Har­vest­ing colour from na­tive flora

New Straits Times - - Flair -

Vi­brant colours on dis­play at the Batik: Ex­plor­ing Nat­u­ral Dyes ex­hi­bi­tion in March. The as­sump­tion that nat­u­ral dye-based prod­ucts are dull and un­in­ter­est­ing is a myth.

the colour pro­duced in Hulu Lan­gat was more vi­brant than the one pro­duced at her mother’s home.

Just a 30-minute drive away from Kuala Lumpur, Hulu Lan­gat re­mains blan­keted with vir­gin forests. The flow­ing river pro­vides pure wa­ter re­quired for the nat­u­ral dye­ing process. Rain­wa­ter in Hulu Lan­gat can also be used be­cause of the lush hills and green­ery sur­round­ing the area.


Sa­chio Yosh­ioka, the fifth-gen­er­a­tion head of a 19th-cen­tury stu­dio called Somenot­sukasa Yosh­ioka (or Tex­tile Dyer Yosh­ioka) which still em­ploys tra­di­tional dye­ing meth­ods, re­vealed that some of the in­gre­di­ents utilised for dye­ing tex­tiles in the Heian era

(794-1185 AD) found their roots in South­east Asia.

To be spe­cific, there are records from 1,200 years ago that Ja­pan used to im­port pinang wood (from the Areca palm) and cin­na­mon from Malaysia for use in dye­ing.

The JFKL’s in­cli­na­tion to­wards this van­ish­ing art form was sparked by Yosh­ioka in 2013 when they pre­sented the doc­u­men­tary Mu­rusaki: A Man Fas­ci­nated By Colour at the Bor­neo Eco Film Fes­ti­val in Sabah.

The mas­ter tex­tile dyer, Yosh­ioka, was brought back to Malaysia by JFKL in 2014, for an ex­hi­bi­tion of his work and a 10-day re­search trip was or­gan­ised to Ke­lan­tan, Tereng­ganu and Kuala Lumpur to ob­serve the lo­cal batik-mak­ing scene.

Yosh­ioka was con­cerned that the preser­va­tion of both tech­niques and plants used in fab­ric mak­ing were in bad shape.

He found out about the blog Erna had set up in 2014, doc­u­ment­ing her re­search work with Raja Datin Paduka Fuziah Raja Tun Uda on batik sarong Malaysia and asked to meet her.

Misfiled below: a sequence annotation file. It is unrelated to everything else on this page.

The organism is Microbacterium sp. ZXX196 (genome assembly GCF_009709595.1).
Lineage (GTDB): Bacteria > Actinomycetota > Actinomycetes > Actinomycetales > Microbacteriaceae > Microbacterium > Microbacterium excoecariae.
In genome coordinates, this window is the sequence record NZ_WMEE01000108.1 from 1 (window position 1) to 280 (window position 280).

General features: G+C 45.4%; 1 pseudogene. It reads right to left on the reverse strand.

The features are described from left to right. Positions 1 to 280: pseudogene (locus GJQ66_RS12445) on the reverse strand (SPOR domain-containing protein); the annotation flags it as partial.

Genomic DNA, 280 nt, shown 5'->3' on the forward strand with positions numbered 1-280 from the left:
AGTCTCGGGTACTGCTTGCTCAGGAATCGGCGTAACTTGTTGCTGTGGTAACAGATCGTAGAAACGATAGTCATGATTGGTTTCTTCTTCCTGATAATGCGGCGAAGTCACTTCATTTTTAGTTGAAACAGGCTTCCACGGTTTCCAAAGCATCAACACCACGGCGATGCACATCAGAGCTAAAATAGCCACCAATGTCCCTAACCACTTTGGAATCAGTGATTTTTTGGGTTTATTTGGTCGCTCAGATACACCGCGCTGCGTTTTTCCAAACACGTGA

The meet­ing with Yosh­ioka ig­nited Erna’s cu­rios­ity and en­thu­si­asm.

“How I wish one day I could learn from you but I have no back­ground in fine arts or crafts. I can do art man­age­ment be­cause that is my back­ground. If you give me a pen­cil to draw, I would prob­a­bly kill my­self draw­ing,” Erna voiced dur­ing her meet­ing with Yosh­ioka.

“Skills I can teach. If you need to draw or write, we can teach you. Pas­sion is some­thing we can­not teach,” re­sponded Yosh­ioka, open­ing the doors to Japanese nat­u­ral dye­ing tech­niques. The project just took off from there.

Erna con­sid­ers her­self lucky as her fam­ily was sup­port­ive of her ini­tia­tive and helped make the project a suc­cess.

Raja Fuziah, whom Erna is work­ing with, also pro­vided her with ac­cess to learn­ing op­por­tu­ni­ties through WCC.

The nat­u­ral dye work­shop in Hulu Lan­gat was also given to the re­search team. The team merely pays a small rental for use of the prop­erty. Erna’s sup­port­ive hus­band took time off†to as­sist her with the pro­duc­tion of nat­u­ral dyes and the process of dye­ing the fab­rics, while her mother took on the role of feed­ing the team.

Erna sees the ex­hi­bi­tion as just the be­gin­ning of the jour­ney. “It’s a first step in a very, very long jour­ney”, as she puts it.

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